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FILE - In this July 20, 2020 file photo Federal agents use crowd control munitions to disperse Black Lives Matter protesters at the Mark O. Hatfield United States Courthouse in Portland, Ore. When armed protesters took over a remote wildlife refuge in eastern Oregon four years ago to oppose federal control of public lands, U.S. agents negotiated with the conservative occupiers for weeks while some state leaders begged for stronger action. This month, federal officers sent to Portland to quell chaotic protests against racial injustice took swift and, some say, harsh action: launching tear gas, firing less-lethal ammunition and helping arrest more than 40 people in the first two weeks. (AP Photo/Noah Berger,File)
July 23, 2020 - 2:51 pm
BOISE, Idaho (AP) — When armed protesters took over a remote wildlife refuge in eastern Oregon four years ago to oppose federal control of public lands, U.S. agents negotiated with the conservative occupiers for weeks while some state leaders begged for stronger action. This month, federal officers...
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In this undated handout photo provided by the Wroclaw zoo, a little tiger is pictured at the zoo in Wroclaw, Poland. The 2-month-old Sumatran tiger cub is getting to know the world and learning to hunt from her mother at a zoo in southwestern Poland, the first such cub born there in 20 years. The as-yet-unnamed cub was born May 23 as her mother Nuri’s first offspring and the authorities at the Wroclaw Zoo are overjoyed that the mother is taking very good care of her. (Wroclaw Zoo via AP)
July 23, 2020 - 10:52 am
WARSAW, Poland (AP) — A 2-month-old Sumatran tiger cub is getting to know the world and learning to hunt from her mother at a zoo in southwestern Poland, the first such cub born there in 20 years. The as-yet-unnamed female cub was born May 23 as her mother Nuri’s first offspring and the authorities...
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FILE - This 1907 photo provided by the U.S. National Park Service shows naturalist John Muir in Yosemite National Park, Calif. The Sierra Club is reckoning with the racist views of founder John Muir, the naturalist who helped spawn environmentalism. The San Francisco-based environmental group said Wednesday, July 22, 2020, that Muir was part of the group's history perpetuating white supremacy. Executive Director Michael Brune says Muir made racist remarks about Black people and Native Americans, though his views later evolved. (Courtesy of U.S. National Park Service via AP)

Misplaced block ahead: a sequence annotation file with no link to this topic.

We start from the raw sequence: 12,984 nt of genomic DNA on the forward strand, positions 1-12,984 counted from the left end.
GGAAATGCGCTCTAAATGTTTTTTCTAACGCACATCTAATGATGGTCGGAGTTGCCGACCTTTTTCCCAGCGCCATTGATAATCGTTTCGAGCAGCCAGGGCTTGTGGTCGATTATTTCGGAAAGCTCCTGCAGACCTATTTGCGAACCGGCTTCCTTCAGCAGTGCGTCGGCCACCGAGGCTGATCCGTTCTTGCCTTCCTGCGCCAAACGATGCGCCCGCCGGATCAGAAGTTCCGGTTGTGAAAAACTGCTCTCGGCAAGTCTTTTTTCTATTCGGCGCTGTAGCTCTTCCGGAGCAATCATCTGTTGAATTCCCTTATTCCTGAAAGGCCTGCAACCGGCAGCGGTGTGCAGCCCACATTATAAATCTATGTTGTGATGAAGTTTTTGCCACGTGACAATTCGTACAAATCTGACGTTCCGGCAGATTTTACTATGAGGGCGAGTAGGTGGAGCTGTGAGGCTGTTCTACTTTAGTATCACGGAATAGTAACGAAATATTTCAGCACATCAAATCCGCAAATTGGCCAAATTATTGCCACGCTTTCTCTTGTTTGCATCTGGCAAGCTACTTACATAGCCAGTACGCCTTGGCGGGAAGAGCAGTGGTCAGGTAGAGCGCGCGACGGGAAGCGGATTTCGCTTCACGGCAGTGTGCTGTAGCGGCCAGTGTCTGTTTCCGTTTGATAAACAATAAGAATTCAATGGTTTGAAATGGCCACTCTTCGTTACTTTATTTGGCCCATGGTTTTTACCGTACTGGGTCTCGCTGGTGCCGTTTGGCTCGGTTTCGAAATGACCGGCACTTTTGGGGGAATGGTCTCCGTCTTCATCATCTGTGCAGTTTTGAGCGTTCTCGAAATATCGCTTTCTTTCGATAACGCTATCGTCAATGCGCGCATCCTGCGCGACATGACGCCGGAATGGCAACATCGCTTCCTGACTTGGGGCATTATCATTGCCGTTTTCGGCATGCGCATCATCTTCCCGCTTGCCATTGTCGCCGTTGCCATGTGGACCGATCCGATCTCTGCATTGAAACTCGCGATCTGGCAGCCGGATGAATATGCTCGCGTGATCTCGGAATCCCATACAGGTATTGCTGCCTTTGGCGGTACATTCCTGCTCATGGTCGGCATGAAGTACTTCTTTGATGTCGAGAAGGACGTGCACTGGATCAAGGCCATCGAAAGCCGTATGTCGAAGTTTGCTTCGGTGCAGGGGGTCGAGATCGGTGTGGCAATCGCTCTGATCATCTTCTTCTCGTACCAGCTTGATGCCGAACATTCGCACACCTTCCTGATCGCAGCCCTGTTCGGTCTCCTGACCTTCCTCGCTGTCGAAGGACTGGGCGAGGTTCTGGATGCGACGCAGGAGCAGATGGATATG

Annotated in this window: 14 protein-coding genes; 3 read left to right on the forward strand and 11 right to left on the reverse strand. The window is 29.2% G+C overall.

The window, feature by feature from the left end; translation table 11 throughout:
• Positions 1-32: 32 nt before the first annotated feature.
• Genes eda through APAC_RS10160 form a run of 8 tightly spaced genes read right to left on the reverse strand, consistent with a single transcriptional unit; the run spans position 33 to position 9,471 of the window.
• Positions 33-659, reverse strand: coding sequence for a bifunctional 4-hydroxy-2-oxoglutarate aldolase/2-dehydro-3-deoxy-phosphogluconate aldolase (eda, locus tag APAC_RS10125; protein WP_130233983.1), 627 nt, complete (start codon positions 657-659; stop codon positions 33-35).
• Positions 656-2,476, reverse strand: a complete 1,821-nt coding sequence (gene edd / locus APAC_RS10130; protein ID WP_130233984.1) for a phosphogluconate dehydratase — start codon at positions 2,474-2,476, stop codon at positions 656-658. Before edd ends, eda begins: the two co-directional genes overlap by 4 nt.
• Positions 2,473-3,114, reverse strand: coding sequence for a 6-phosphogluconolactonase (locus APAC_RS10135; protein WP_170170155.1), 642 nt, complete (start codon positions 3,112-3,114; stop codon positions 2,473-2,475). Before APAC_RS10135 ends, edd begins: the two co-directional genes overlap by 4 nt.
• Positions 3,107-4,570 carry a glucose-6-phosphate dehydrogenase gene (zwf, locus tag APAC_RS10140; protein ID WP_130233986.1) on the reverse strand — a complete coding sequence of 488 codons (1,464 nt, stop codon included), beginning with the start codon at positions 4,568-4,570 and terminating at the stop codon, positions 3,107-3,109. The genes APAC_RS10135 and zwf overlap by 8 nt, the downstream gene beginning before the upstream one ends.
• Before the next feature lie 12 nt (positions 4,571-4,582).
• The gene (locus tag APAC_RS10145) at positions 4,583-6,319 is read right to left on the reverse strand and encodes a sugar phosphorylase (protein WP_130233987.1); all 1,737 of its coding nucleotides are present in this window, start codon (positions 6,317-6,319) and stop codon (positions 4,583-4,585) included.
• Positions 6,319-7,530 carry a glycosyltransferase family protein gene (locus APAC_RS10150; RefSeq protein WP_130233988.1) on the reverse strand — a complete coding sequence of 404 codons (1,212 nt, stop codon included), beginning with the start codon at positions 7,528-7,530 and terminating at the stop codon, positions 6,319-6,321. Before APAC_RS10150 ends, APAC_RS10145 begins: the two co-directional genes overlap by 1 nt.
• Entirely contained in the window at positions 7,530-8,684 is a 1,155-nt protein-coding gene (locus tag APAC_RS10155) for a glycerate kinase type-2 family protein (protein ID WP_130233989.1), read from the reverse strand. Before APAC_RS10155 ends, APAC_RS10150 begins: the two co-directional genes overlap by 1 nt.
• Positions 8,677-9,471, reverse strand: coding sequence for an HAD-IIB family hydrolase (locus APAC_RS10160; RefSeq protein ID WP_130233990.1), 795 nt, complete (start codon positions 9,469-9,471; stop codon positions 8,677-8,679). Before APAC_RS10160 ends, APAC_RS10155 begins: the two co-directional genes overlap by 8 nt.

July 22, 2020 - 8:31 pm
LOS ANGELES (AP) — The Sierra Club apologized Wednesday for racist remarks its founder, naturalist John Muir, made more then a century ago as the influential environmental group grapples with a harmful history that perpetuated white supremacy. Executive Director Michael Brune said it was “time to...
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FILE - In this June 29, 2020 file photo, Committee Chairman Rep. Raul Grijalva, D-Ariz., listens on Capitol Hill in Washington, during the House Natural Resources Committee hearing. A bipartisan bill that would spend nearly $3 billion on conservation projects, outdoor recreation and maintenance of national parks and other public lands is on its way to the president’s desk after winning final legislative approval. Supporters say the measure, known as the Great American Outdoors Act, would be the most significant conservation legislation enacted in nearly 50 years. (Bonnie Cash/Pool via AP)
July 22, 2020 - 7:33 pm
WASHINGTON (AP) — A bipartisan bill that would spend nearly $3 billion on conservation projects, outdoor recreation and maintenance of national parks and other public lands is on its way to the president's desk after winning final legislative approval. Supporters say the measure, known as the Great...
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This photo provided by the U.S. Fish and Wildlife Service shows an Arctic grayling captured in a U.S. Fish and Wildlife Service fish trap at Red Rock Lakes National Wildlife Refuge near Lima, Montana. U.S. wildlife officials have rejected federal protections for the rare, freshwater fish species at the center of a long-running legal dispute. The decision, on Wednesday, July 22, 2020, comes almost two years after a federal appeals court faulted the U.S. Fish and Wildlife Service for dismissing the threat that climate change and other pressures pose to Arctic grayling. (Jim Mogen/U.S. Fish and Wildlife Service via AP)
July 22, 2020 - 7:14 pm
BILLINGS, Mont. (AP) — U.S. wildlife officials on Wednesday rejected special protections for a rare, freshwater fish related to salmon that's been at the center of a long-running legal dispute, citing conservation efforts that officials say have increased Arctic grayling numbers in a Montana river...